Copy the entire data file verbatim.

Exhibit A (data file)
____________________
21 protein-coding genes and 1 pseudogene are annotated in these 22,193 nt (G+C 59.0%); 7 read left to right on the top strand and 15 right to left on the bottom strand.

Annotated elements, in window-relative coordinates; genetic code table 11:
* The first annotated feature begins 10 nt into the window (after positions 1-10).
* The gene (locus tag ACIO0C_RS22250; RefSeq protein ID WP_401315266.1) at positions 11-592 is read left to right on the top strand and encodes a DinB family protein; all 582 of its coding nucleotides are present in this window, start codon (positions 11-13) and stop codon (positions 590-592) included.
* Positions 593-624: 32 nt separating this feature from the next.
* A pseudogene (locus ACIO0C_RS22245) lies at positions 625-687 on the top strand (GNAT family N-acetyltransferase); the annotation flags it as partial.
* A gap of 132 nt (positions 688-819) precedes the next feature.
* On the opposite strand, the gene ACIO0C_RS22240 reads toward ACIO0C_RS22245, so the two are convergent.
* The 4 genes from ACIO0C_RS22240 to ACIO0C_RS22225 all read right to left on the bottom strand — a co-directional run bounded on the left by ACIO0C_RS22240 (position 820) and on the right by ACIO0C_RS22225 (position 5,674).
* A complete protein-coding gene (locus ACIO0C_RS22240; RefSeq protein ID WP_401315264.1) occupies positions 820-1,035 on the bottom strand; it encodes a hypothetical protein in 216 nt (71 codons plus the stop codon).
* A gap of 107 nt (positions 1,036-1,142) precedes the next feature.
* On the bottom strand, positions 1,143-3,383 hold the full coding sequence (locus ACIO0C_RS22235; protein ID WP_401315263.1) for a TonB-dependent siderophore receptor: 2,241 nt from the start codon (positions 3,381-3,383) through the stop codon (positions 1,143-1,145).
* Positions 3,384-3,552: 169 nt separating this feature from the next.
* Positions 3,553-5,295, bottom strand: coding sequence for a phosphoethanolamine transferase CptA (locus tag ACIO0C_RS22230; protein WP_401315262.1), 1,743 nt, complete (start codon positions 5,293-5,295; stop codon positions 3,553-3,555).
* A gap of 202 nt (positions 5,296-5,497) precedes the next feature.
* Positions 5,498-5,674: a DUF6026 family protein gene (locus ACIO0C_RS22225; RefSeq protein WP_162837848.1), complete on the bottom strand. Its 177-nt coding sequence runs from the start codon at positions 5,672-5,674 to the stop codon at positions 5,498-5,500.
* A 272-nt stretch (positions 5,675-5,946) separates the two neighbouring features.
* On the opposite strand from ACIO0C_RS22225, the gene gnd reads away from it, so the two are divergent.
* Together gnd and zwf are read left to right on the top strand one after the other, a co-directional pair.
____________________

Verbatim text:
21 protein-coding genes and 1 pseudogene are annotated in these 22,193 nt (G+C 59.0%); 7 read left to right on the top strand and 15 right to left on the bottom strand.

Annotated elements, in window-relative coordinates; genetic code table 11:
* The first annotated feature begins 10 nt into the window (after positions 1-10).
* The gene (locus tag ACIO0C_RS22250; RefSeq protein ID WP_401315266.1) at positions 11-592 is read left to right on the top strand and encodes a DinB family protein; all 582 of its coding nucleotides are present in this window, start codon (positions 11-13) and stop codon (positions 590-592) included.
* Positions 593-624: 32 nt separating this feature from the next.
* A pseudogene (locus ACIO0C_RS22245) lies at positions 625-687 on the top strand (GNAT family N-acetyltransferase); the annotation flags it as partial.
* A gap of 132 nt (positions 688-819) precedes the next feature.
* On the opposite strand, the gene ACIO0C_RS22240 reads toward ACIO0C_RS22245, so the two are convergent.
* The 4 genes from ACIO0C_RS22240 to ACIO0C_RS22225 all read right to left on the bottom strand — a co-directional run bounded on the left by ACIO0C_RS22240 (position 820) and on the right by ACIO0C_RS22225 (position 5,674).
* A complete protein-coding gene (locus ACIO0C_RS22240; RefSeq protein ID WP_401315264.1) occupies positions 820-1,035 on the bottom strand; it encodes a hypothetical protein in 216 nt (71 codons plus the stop codon).
* A gap of 107 nt (positions 1,036-1,142) precedes the next feature.
* On the bottom strand, positions 1,143-3,383 hold the full coding sequence (locus ACIO0C_RS22235; protein ID WP_401315263.1) for a TonB-dependent siderophore receptor: 2,241 nt from the start codon (positions 3,381-3,383) through the stop codon (positions 1,143-1,145).
* Positions 3,384-3,552: 169 nt separating this feature from the next.
* Positions 3,553-5,295, bottom strand: coding sequence for a phosphoethanolamine transferase CptA (locus tag ACIO0C_RS22230; protein WP_401315262.1), 1,743 nt, complete (start codon positions 5,293-5,295; stop codon positions 3,553-3,555).
* A gap of 202 nt (positions 5,296-5,497) precedes the next feature.
* Positions 5,498-5,674: a DUF6026 family protein gene (locus ACIO0C_RS22225; RefSeq protein WP_162837848.1), complete on the bottom strand. Its 177-nt coding sequence runs from the start codon at positions 5,672-5,674 to the stop codon at positions 5,498-5,500.
* A 272-nt stretch (positions 5,675-5,946) separates the two neighbouring features.
* On the opposite strand from ACIO0C_RS22225, the gene gnd reads away from it, so the two are divergent.
* Together gnd and zwf are read left to right on the top strand one after the other, a co-directional pair.